An insight into the allure of fishkeeping as a subculture
By Sophie Caprioli
Amidst the coral polyp forest, an anemone creeps. So slow, its movement is almost imperceptible to the naked eye, the anemone moves by sliding along the surface using its pedal disc. It finally comes to a halt, finding pride of position resting atop the rock; its venom filled tentacles waving brazenly in the current.
This magical scene is not located beneath the ocean waves; this coral frag resides in the corner of my bedroom. The world of aquarium hobbyists is one of extreme dedication, whereby real fanatics will invest hundreds of pounds, committing their lives to the upkeep of nano reefs. Tanks as large as 536 litres are used to host a variety of different coral and fish species, such as mushroom corals (Actinodiscus genus) and blue tangs (Paracanthurus hepatus, better recognised as Dory from ‘Finding Nemo’).
The psychedelic colours of soft coral species are incredibly alluring; however, it takes careful planning and a lot of perseverance to care for such fragile creatures. Corals are highly susceptible to bleaching. Constant daily checks on salinity, pH, ammonia levels, and temperature need to be made and, even then, there may be some casualties.
Choosing fish friends to inhabit an aquarium is a strategic process. If predatory species, lurking in the tank, are desired, one must ensure that niches do not overlap. For example, the blue dot jaw fish and snowflake eel both inhabit the same cave territory, meaning keeping these two in the same tank would be akin to putting Tyson and Ali in the boxing ring. Some of my favourite predators include the lionfish (Pterois genus) and the boxfish (Ostracion cubicus).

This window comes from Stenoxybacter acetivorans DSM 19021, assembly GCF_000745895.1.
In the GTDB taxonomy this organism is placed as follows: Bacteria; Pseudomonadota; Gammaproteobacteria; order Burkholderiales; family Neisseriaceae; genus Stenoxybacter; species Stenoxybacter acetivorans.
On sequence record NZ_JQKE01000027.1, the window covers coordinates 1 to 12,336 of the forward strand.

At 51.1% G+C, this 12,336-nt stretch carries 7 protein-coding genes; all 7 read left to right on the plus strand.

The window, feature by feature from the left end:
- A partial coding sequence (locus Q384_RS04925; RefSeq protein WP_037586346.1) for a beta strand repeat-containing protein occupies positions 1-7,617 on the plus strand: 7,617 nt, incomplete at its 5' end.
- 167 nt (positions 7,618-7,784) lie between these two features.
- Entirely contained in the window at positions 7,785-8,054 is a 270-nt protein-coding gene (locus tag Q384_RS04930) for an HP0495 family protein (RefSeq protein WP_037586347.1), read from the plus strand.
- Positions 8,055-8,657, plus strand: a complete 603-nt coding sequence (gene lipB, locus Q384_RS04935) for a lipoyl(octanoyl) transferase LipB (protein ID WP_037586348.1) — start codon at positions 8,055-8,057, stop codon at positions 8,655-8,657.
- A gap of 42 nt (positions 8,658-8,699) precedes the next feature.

The lionfish is a member of the scorpionfish family (Scorpaenidae). It lives up to its namesake by being well-equipped with venom-filled glandular tissues, located in their dorsal, pelvic and caudal fins. Despite its samurai warrior bravado, the lionfish has a gentle nature and, although painful, its venom is not capable of delivering a sting worse than a bee.
Despite its endearing appearance and inconspicuous name, the boxfish partakes in acts of chemical warfare. When injured or stressed, the boxfish secretes poisonous pahutoxin from specialised skin cells. Although the mechanism by which this toxin works is not entirely understood, it is thought that the pahutoxin is haemolytic in function, popping red blood cells in the gills of unsuspecting predators. In the small enclosed system of an aquarium, the toxin is lethal enough to eliminate all other fish in the tank. A nightmare of an aquarium keeper, right? Apparently not; boxfish are popular among aquarium keepers!
Last year, the IPCC (Intergovernmental Panel on Climate Change) released a report stating that if global temperatures increase by 1.5°C, coral reefs will likely decline by 70 to 90%. Currently, reefs throughout the world are in a state of decline, with sea surface temperatures having already increased by 1°C in the last century. With the natural world of coral reefs under threat, I call on coral lovers to extend their passion beyond the aquarium and into the ocean.
From Issue 18